I have seen the future of Rock ‘n’ Roll, and it’s definitely on its way… At some point.
In the meantime, back in the here and now, seemingly thousands upon bitchin’ thousands of rocking, rolling bands are poking their Love & Rockets style high-barnets out of the laminate-work. Even, it is said, in Lincolnshire.
Just as there are sweethearts of the rodeo, there are also darlings of the music press. At the moment, 22-20s are in said industry’s little red book. Alas, given the mad dog intensity that they take to their blooze-rock, I was disappointed to find out they were not named after a particularly putrid brand of sweetened “wine” on sale at all bad convenience stores, but after one of the many tales of gun-law that shoot through the blues, called appropriately enough, 22-20 Blues.
This isn’t austere, primal Delta-style blues though, nor the urbanised blues of the likes powered up in Memphis by Muddy Waters et al. In the USA the band have been touring with hairy shufflers Kings Of Leon, and there’s a similar “trapped in a time capsule” approach to their dynamics.
They sound like they’ve sneaked in at the Cafe Wha in 1966 and beaten Hendrix to splitting the atom of cosmic-blooze. Which is pretty strange when the band look as if they’re yet to sniff at the door of 20-something: proof, if it were required, that humanity has progressed a little further up the evolutionary scale since the musical, ahem, golden age of the mid-’80s.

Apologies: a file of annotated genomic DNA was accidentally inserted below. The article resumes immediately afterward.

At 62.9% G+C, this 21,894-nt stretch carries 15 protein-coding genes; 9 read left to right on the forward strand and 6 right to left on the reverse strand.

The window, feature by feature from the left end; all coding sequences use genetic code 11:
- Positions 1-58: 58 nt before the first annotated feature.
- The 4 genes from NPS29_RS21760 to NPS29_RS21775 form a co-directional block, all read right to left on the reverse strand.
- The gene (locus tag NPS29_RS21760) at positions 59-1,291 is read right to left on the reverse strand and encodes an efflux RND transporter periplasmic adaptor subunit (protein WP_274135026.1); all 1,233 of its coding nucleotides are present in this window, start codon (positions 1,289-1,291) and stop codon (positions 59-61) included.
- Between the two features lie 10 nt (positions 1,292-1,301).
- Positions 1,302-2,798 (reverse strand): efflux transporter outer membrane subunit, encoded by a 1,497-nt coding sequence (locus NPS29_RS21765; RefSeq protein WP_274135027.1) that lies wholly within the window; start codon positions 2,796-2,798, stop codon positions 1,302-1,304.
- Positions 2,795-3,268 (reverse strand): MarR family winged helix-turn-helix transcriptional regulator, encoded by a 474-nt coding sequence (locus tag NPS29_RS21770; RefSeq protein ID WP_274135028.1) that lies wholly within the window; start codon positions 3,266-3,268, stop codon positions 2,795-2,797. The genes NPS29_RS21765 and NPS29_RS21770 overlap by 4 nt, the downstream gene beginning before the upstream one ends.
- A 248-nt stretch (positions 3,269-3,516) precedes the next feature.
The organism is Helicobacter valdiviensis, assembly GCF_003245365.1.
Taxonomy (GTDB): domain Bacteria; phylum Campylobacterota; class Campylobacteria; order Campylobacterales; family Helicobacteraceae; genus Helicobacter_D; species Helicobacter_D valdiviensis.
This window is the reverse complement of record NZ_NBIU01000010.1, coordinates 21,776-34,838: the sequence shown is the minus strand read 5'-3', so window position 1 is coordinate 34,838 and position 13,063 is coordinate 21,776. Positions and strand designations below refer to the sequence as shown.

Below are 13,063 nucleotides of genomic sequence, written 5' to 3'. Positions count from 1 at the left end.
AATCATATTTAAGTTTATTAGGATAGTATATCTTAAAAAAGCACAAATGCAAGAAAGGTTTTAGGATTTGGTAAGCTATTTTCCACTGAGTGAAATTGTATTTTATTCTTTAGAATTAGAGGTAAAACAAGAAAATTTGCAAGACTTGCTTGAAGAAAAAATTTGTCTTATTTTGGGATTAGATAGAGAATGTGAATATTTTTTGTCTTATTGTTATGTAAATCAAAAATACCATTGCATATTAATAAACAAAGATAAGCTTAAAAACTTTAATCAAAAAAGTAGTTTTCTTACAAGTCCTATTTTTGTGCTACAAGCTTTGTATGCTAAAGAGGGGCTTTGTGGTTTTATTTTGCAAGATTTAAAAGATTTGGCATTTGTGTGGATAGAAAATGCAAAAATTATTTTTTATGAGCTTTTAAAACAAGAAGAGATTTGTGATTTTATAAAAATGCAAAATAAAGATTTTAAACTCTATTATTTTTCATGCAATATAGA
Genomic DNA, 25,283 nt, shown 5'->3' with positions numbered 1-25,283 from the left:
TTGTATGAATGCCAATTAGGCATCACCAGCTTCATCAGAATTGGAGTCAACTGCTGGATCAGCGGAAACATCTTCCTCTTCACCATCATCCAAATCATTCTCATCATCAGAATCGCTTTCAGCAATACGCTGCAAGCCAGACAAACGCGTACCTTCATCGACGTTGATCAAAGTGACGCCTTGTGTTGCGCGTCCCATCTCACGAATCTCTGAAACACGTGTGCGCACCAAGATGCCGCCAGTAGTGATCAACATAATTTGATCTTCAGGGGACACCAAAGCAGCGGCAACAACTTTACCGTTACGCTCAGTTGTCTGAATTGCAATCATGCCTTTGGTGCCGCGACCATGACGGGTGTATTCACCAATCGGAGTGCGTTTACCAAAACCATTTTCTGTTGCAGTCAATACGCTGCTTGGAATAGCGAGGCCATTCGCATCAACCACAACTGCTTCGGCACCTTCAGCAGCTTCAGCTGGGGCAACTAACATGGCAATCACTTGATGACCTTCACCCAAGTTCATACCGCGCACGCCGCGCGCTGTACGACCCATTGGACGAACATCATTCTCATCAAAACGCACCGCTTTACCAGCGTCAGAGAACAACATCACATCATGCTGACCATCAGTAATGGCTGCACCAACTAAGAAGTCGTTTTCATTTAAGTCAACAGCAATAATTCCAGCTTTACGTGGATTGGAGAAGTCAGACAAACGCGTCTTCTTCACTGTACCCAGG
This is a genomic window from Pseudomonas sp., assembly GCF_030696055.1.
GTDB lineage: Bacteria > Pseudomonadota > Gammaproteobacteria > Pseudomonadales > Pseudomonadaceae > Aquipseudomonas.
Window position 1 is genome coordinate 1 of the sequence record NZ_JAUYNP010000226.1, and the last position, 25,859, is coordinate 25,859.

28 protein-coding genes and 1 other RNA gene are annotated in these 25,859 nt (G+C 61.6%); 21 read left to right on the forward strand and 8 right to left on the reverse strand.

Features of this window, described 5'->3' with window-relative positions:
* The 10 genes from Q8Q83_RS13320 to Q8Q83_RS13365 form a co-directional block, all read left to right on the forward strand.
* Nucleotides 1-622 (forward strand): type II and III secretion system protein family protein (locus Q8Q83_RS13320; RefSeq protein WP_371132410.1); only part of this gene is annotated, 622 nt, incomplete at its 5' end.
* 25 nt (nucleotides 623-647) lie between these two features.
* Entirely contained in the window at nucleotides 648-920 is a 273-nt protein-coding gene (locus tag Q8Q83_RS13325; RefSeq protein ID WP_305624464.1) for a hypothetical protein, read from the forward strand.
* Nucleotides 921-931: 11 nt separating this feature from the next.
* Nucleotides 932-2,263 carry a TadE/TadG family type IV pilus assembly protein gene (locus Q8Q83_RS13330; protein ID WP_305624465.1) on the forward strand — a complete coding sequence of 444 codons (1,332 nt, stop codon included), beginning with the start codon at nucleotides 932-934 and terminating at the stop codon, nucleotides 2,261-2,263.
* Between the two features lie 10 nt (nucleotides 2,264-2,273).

Back to the band though. Hailing from Lincoln environs, the band’s songwriter, and vocalist is one Martin Trimble, who also happens to be one mean guitarist. The rest of the band aren’t bad on the “chops” front either. Throughout tonight’s set (I think I counted nine tunes) the drummer, James Irving, plays as though he has the hammers of the gods in his un-calloused hands. Somewhere, in purgatory, John Bonham is looking up and grinning malevolently.
In the confines of ULU, it’s even possible to make out some of Trimble’s well-trad lyrics, that in the anxious throats of ones so young sound as poetic and inspired as laughing Lenny Cohen‘s most literate meditations of love and life. Yep, even when it’s of the “I didn’t mean to make you sad / I didn’t make you sad” variety. Which it is.
Another plus point was that the band, tho’ they “mean it maaaan”, look like they’re having a whole lotta fun on stage. Even if Trimble’s solo encore, unaccompanied for the “I’m-actually-a-bit-sensitive” bit, sounded all a bit Soul Asylum for this correspondent, there was more than enough on show tonight to demonstrate staying power, and for long after when the vogue has inevitably passed for the new-Rock.
Word is that their mini-album is a live recording of one of their shows. While the band undoubtedly kick the proverbial donkey live, it would more interesting to hear what a good studio producer would make of the complex but muscular arrangements of Trimble’s songs over a whole CD. Also, I hope they get a better response from the crowd in that performance than they did tonight. Verily, many of those present had clearly been living most their lives living in a liggaz paradise.